What Causes HOF Vote Inflation?
You know that the Hall of Fame votes for a player tend to go up as the years of eligibility pass. But, as Chad pointed out, it’s not exactly like these players are putting up good numbers to improve their hallworthiness. They’re retired for cripes sake.
So, what causes Hall of Fame vote inflation? I’ve got a few theories:
Theory 1: Absence Makes the Heart Grow Fonder
You know that friend who only comes into town a couple times a year? You look forward to hanging out, but then he gets get seriously annoying after a few hours. So you bail, maybe a little disappointed that the evening didn’t live up to your expectations, but a couple weeks later you’ve forgotten how he can’t stop talking about high school politics or Nintendo DS games and you’re remembering the fun times fondly again.
Maybe retired players are like that. Maybe the more time that goes on the more sports writers forget how players were injury prone or clubhouse cancers or just a-holes to have to interview.
Theory 2: I Like Old Coke Better than New Coke because It’s Old…Like Me
It’s only natural that people identify with people that are like them. Newspaper sports writers aren’t exactly renowned for being young and hip, ergo, maybe they’re more compelled to vote for players who are also not young and hip…the not younger and the fewer hips the better.
Theory 3: Misty Water Colored Memories
If you aren’t actually old enough to remember the blizzard of 1978, you’ve probably heard a story about it. Over and over again. And each time you hear that story, the amount of snow dumped on the midwest may well go up and up and up, until entire houses were covered with only the tippy-top of the chimney poking out of the banks through which the inhabitants could breathe and there was no bread within a 500-mile radius. This is why, to this day, all of the bread will be gone from your local grocer if so much a three inches of snow are forecast. A lack of bread is truly a traumatizing event, especially when your deprivation grows year-over-year in your memory.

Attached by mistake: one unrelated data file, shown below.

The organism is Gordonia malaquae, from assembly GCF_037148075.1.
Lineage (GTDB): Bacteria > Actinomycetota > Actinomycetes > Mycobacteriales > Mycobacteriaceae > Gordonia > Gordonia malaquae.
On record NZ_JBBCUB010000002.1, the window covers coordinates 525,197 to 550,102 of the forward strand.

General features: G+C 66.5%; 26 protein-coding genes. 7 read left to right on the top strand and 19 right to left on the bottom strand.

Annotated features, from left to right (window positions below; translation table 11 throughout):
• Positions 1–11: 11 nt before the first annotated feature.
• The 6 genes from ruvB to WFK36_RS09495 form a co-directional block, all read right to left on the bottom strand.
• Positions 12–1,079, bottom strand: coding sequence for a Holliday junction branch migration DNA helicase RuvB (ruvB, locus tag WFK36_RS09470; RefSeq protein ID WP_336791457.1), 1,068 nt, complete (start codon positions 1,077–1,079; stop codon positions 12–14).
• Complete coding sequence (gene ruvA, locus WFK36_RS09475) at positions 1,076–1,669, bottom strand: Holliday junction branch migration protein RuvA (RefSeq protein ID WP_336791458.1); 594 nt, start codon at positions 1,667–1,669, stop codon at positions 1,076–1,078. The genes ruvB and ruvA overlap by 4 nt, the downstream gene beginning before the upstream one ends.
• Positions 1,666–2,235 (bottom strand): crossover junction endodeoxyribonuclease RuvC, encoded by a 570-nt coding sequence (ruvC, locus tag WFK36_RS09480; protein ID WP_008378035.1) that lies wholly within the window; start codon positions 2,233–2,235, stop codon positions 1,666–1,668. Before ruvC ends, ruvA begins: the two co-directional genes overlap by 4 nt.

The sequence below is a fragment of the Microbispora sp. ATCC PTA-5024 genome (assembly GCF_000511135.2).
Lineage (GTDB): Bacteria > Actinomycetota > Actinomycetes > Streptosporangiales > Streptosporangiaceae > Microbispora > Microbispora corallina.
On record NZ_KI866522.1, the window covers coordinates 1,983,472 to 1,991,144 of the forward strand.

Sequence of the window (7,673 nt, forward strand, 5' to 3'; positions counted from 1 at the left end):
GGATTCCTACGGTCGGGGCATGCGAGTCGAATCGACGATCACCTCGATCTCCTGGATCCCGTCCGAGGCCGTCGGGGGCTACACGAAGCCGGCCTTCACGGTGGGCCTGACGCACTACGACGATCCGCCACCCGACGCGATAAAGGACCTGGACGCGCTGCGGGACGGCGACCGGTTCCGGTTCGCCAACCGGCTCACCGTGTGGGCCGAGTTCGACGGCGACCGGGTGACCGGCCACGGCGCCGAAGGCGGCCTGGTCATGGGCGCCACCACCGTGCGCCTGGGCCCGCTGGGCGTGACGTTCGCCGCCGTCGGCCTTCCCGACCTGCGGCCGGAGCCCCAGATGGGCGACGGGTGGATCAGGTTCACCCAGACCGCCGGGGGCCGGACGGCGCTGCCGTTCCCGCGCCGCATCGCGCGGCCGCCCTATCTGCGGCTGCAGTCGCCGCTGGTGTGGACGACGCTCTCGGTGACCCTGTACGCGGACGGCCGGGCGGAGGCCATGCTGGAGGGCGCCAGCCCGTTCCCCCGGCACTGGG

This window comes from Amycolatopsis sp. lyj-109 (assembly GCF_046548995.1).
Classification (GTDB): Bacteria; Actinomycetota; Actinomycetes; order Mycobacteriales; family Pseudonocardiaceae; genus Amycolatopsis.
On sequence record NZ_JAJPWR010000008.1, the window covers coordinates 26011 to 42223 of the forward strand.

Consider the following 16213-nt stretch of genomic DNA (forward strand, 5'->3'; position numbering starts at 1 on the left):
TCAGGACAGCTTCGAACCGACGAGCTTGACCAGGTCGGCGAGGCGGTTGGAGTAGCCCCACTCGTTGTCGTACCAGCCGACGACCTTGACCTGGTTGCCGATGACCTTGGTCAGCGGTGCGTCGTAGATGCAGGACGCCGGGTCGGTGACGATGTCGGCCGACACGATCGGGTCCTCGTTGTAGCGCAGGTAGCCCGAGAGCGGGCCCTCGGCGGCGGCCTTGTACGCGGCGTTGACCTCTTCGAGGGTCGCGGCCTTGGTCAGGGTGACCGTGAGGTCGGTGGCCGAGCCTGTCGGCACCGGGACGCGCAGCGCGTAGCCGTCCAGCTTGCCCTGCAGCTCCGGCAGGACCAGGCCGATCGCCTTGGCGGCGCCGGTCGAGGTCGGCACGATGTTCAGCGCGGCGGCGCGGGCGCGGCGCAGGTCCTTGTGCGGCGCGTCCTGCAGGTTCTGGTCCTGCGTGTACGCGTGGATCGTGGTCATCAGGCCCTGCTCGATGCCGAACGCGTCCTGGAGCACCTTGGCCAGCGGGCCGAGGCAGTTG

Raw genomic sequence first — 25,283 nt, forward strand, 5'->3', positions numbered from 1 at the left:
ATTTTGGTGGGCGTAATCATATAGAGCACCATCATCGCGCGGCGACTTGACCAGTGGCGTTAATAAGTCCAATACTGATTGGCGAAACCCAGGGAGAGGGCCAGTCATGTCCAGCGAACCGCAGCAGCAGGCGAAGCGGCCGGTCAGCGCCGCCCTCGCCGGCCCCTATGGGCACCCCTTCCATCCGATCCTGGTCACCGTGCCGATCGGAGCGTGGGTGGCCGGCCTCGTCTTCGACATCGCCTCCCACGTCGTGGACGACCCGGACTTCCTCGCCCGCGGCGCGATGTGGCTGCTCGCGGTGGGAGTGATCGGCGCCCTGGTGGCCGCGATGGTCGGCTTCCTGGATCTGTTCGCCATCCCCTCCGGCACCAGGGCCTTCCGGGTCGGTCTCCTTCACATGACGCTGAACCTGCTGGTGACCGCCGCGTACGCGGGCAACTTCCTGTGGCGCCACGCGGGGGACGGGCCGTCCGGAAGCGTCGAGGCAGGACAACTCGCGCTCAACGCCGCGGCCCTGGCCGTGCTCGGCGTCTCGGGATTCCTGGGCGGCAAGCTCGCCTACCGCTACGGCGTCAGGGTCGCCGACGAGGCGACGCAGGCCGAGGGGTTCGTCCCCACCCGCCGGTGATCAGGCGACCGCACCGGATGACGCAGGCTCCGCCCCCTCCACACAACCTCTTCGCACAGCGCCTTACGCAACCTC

If this phenomenon carries on to baseball, maybe writers’ impressions of how awesome players were in the past just keeps growing and growing. Players hit harder, ran faster, jumped higher, and made humanly impossible circus catches to completely change the fate of the whole team–no, the whole league–and the game would never be the same.
Of course, this would never happen if they gave the vote to the bloggers. Why, I remember one young go-getter–Jose Guillen–who never had a bad thing to say about anyone. Back in those days, players were classy. Not like today.